Just over a decade ago, a recently retired Kazuhiko Ochiai found he had some spare time on his hands. A former livestock researcher, Ochiai thought to try his hand at cheese-making. Fast forward to October 2019 and he’s shot into the international spotlight — with a score of 82 points, his Brown Swiss cow’s milk Mori no Cheese took a Super Gold at the World Cheese Awards, ranking 10th best in the world.
“I was really surprised and happy,” says Ochiai, the president of Nasu no Mori cheese factory in Tochigi Prefecture. “I really didn’t think I would receive something like that.”
Given Japan isn’t known for its dairy, “Japanese cheese” might sound like an oxymoron. Yet its market is maturing quickly: After the Japan-EU Economic Partnership Agreement came into effect last February, Japan was added to the list of countries permitted to export cheese to the EU. The country’s subsequent premiere at the World Cheese Awards in Bergamo, Italy, was a success: Of the more than 40 entries from Japan, 15 took home prizes.
Japan’s European debut comes at a fortuitous time. The past two years have seen a domestic cheese boom, with consumption rising to an all-time high of 352,930 tons in 2018, an increase of more than 18 percent in five years. Restaurants across Japan are tapping into the trend with Instagrammable offerings such as gooey raclettes. Cheese sweets are also on the rise, with Marunouchi-based My Captain Cheese Tokyo creating a souvenir “cheese chocolate burger” that debuted in April.
Due to, or in spite of, these weird and wacky creations, consumers are beginning to develop an interest in so-called natural cheese, which is made with natural ingredients and doesn’t contain emulsifiers or artificial colors.
“When I first started 10 years ago, there were very few people who understood what delicious cheese was,” Ochiai says. “But recently, (the number of) people who like slightly stronger cheese or washed-rind cheeses has increased. Japanese preferences have changed.”
A parallel trend is occurring on the production side. Artisan cheese workshops are popping up all over the country, from the main dairy-producing region of Hokkaido to subtropical Okinawa. What’s more, these workshops are moving away from purely copying European techniques and beginning to produce creative cheeses that break the mold.
According to Norio Masuda, executive director of the Cheese Professional Association, Japanese cheesemakers are in a unique position that gives them the freedom to bring new cheeses to market. “In Europe, there are a lot of traditions and there’s a kind of pride that these traditions have to be protected. But in Japan, there’s not that pride so they can keep moving forward and innovating. That way of thinking has recently spread.”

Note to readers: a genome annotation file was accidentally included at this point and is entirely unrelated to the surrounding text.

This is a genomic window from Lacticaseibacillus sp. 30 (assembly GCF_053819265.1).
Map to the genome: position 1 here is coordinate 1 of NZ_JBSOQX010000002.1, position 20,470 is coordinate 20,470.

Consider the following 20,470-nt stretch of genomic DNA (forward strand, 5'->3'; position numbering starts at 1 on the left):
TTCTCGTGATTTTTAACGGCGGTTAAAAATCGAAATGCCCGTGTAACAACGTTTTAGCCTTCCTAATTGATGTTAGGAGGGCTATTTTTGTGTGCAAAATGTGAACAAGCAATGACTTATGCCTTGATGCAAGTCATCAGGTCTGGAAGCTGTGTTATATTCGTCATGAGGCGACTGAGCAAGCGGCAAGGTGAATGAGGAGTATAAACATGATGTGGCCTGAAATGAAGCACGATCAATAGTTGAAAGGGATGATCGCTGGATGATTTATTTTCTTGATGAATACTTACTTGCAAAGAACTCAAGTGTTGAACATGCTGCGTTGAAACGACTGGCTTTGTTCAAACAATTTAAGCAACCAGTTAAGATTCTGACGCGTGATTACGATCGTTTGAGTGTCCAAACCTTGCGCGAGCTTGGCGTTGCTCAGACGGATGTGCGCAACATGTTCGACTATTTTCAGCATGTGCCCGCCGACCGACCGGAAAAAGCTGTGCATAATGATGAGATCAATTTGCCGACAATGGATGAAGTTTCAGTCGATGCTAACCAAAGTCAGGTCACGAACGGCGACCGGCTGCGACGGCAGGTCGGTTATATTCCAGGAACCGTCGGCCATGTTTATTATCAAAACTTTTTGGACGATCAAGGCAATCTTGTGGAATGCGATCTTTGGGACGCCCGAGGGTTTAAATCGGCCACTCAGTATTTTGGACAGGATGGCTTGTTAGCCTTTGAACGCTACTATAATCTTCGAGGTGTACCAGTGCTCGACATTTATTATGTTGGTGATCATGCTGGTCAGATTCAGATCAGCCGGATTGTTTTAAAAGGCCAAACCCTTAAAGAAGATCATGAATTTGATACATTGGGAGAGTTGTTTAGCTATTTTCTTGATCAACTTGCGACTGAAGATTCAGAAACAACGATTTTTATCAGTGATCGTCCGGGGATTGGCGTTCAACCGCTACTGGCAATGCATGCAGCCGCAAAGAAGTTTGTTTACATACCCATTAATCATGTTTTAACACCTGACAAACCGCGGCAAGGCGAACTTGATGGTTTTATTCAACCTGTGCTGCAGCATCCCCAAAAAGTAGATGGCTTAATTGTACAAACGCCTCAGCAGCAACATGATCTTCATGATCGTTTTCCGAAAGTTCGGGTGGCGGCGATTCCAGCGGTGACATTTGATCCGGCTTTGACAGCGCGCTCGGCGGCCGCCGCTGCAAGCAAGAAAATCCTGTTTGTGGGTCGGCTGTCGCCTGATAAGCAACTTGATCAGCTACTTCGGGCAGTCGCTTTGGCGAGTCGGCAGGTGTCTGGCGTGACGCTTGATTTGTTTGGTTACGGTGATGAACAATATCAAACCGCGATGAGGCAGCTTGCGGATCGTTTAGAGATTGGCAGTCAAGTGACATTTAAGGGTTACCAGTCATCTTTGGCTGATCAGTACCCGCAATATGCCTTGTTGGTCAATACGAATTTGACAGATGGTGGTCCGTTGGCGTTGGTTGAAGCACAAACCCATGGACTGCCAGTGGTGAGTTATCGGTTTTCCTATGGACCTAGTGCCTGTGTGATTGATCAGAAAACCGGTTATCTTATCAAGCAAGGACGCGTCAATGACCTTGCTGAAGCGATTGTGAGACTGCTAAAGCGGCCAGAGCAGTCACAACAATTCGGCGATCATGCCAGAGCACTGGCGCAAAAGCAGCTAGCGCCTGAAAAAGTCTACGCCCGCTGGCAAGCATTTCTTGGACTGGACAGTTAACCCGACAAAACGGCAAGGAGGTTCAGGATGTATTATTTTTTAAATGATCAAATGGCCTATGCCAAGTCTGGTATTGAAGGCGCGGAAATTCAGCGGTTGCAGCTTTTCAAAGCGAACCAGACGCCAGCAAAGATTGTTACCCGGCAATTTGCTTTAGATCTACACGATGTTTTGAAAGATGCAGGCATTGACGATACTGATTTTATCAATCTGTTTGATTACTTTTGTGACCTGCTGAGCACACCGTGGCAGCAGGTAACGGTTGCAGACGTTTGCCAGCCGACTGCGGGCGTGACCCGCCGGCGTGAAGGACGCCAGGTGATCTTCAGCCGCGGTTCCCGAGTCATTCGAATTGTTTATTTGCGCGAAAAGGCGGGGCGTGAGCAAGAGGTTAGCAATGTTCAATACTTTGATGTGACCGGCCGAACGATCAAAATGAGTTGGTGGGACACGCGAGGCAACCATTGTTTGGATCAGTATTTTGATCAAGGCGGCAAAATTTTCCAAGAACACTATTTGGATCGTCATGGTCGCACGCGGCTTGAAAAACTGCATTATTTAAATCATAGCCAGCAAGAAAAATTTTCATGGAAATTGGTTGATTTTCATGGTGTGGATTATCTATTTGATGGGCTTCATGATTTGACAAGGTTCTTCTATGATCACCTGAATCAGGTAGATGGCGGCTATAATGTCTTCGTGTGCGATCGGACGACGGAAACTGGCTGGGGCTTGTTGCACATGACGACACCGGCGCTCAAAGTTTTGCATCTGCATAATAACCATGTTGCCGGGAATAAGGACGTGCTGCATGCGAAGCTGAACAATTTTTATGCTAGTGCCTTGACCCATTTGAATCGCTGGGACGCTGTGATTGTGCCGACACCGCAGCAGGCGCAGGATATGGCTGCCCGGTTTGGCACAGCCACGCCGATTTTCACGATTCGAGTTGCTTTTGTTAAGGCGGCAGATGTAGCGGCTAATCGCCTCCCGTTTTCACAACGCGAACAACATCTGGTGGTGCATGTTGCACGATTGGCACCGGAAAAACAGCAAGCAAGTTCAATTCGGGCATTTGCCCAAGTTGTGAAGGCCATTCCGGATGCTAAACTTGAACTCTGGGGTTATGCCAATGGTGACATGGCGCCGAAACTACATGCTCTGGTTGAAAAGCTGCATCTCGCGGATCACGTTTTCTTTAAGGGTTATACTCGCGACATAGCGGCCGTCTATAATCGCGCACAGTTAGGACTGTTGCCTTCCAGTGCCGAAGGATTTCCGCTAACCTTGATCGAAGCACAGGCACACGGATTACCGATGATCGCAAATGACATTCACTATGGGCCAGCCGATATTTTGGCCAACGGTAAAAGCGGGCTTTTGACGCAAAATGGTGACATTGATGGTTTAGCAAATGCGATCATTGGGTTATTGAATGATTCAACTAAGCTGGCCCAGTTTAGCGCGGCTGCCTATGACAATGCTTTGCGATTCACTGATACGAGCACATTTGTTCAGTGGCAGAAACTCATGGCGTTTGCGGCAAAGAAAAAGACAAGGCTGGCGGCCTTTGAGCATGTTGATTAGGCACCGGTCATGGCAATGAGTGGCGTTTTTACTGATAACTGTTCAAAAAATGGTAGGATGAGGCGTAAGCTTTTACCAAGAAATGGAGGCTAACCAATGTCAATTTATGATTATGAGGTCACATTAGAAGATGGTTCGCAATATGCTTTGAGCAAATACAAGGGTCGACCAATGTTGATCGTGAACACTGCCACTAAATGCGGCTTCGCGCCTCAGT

One way Japanese cheesemakers are innovating is by incorporating regional products into their cheeses. Typifying this trend is Fromages du Terroir in Ome, northwest Tokyo Prefecture. Kazuko Tsurumi opened the shop in 2014 after an interest in selling cheese led her to spend five years in France, where she witnessed the significance French producers attached to terroir. After studying at a specialist dairy school, she returned to Japan and began making cheese using local Tokyo ingredients. Her Fromage d’Ome is washed with Sawanoi sake from nearby Ozawa Shuzo brewery, while her Fromage Ivre “drunken cheese” uses blueberry or grape pulp from a local winery.
Incorporating local ingredients is just one way to make cheese “Japanese,” says Malory Lane, founder of Japan Cheese Co., which will begin exporting Japanese cheese to the U.S. this year. Another way, she suggests, citing Mirasaka Fromage in Hiroshima Prefecture, is for the cheese to “look Japanese,” such as Mirasaka’s JukushiKaki, an orange goat’s cheese delicately shaped like a persimmon.
Other producers, such as Chiyo Shibata, of Sen in Chiba Prefecture, incorporate terroir by specializing in Japanese bacteria and yeasts. For Ochiai, simply using raw milk from cows raised naturally in the area is a sufficient expression of regionality.
However creative their approach, domestic cheesemakers still face challenges. The Japan-EU Economic Partnership Agreement may have given them access to an international platform, but that works two ways: lower tariffs saw imports of European cheeses jump 57 percent in April 2019. There are also concerns over a shortage of high-quality cheesemaking milk, as the majority of milk produced in Japan is low-fat.
Against this backdrop, the domestic market is getting increasingly crowded. “I think there are about 300 cheese workshops now across Japan,” Tsurumi says. “But five years ago, when I first started, there weren’t so many. With the cheese boom in 2019, I think they will continue to increase. I need to do something different or I feel it will be difficult to survive.”
Tsurumi runs a course where cheese enthusiasts, or people who have already begun making it themselves, can learn more about the craft. She is also considering establishing a cheese school, because industry insiders agree there’s still a need for deeper understanding of cheese among domestic consumers, who can be unsure of what to buy or how to best enjoy it.
As for the international market, this year’s World Cheese Awards have left Lane optimistic. “Japanese cheese won’t seem alien anymore — just like people learned to accept that there is a thing called Japanese whisky and then they learned to accept it is a thing of quality, that putting ‘Japanese’ in front of it actually gave it distinction.”
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